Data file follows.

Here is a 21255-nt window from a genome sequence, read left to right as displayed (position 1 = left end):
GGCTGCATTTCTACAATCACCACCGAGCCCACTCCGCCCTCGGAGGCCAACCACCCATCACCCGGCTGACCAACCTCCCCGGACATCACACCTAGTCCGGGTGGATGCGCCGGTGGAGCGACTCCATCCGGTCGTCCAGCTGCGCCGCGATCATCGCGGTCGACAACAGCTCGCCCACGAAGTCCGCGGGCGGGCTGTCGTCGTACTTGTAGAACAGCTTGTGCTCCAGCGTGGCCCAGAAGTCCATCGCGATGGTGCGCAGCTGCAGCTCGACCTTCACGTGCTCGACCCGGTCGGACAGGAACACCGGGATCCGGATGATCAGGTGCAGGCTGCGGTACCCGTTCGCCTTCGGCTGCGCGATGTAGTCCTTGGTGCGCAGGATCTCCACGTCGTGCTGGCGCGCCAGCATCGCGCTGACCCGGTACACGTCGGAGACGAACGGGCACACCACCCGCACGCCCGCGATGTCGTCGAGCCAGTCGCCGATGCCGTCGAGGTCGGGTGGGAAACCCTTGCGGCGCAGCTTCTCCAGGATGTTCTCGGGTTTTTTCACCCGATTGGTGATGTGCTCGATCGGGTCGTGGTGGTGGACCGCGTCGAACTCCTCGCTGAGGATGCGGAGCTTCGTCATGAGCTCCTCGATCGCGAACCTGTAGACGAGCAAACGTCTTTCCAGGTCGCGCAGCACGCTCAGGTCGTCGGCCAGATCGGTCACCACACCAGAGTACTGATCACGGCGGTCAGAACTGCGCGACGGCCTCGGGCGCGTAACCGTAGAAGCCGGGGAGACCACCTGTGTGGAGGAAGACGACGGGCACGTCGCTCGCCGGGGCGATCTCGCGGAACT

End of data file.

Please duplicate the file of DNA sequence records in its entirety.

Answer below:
Here is a 21255-nt window from a genome sequence, read left to right as displayed (position 1 = left end):
GGCTGCATTTCTACAATCACCACCGAGCCCACTCCGCCCTCGGAGGCCAACCACCCATCACCCGGCTGACCAACCTCCCCGGACATCACACCTAGTCCGGGTGGATGCGCCGGTGGAGCGACTCCATCCGGTCGTCCAGCTGCGCCGCGATCATCGCGGTCGACAACAGCTCGCCCACGAAGTCCGCGGGCGGGCTGTCGTCGTACTTGTAGAACAGCTTGTGCTCCAGCGTGGCCCAGAAGTCCATCGCGATGGTGCGCAGCTGCAGCTCGACCTTCACGTGCTCGACCCGGTCGGACAGGAACACCGGGATCCGGATGATCAGGTGCAGGCTGCGGTACCCGTTCGCCTTCGGCTGCGCGATGTAGTCCTTGGTGCGCAGGATCTCCACGTCGTGCTGGCGCGCCAGCATCGCGCTGACCCGGTACACGTCGGAGACGAACGGGCACACCACCCGCACGCCCGCGATGTCGTCGAGCCAGTCGCCGATGCCGTCGAGGTCGGGTGGGAAACCCTTGCGGCGCAGCTTCTCCAGGATGTTCTCGGGTTTTTTCACCCGATTGGTGATGTGCTCGATCGGGTCGTGGTGGTGGACCGCGTCGAACTCCTCGCTGAGGATGCGGAGCTTCGTCATGAGCTCCTCGATCGCGAACCTGTAGACGAGCAAACGTCTTTCCAGGTCGCGCAGCACGCTCAGGTCGTCGGCCAGATCGGTCACCACACCAGAGTACTGATCACGGCGGTCAGAACTGCGCGACGGCCTCGGGCGCGTAACCGTAGAAGCCGGGGAGACCACCTGTGTGGAGGAAGACGACGGGCACGTCGCTCGCCGGGGCGATCTCGCGGAACT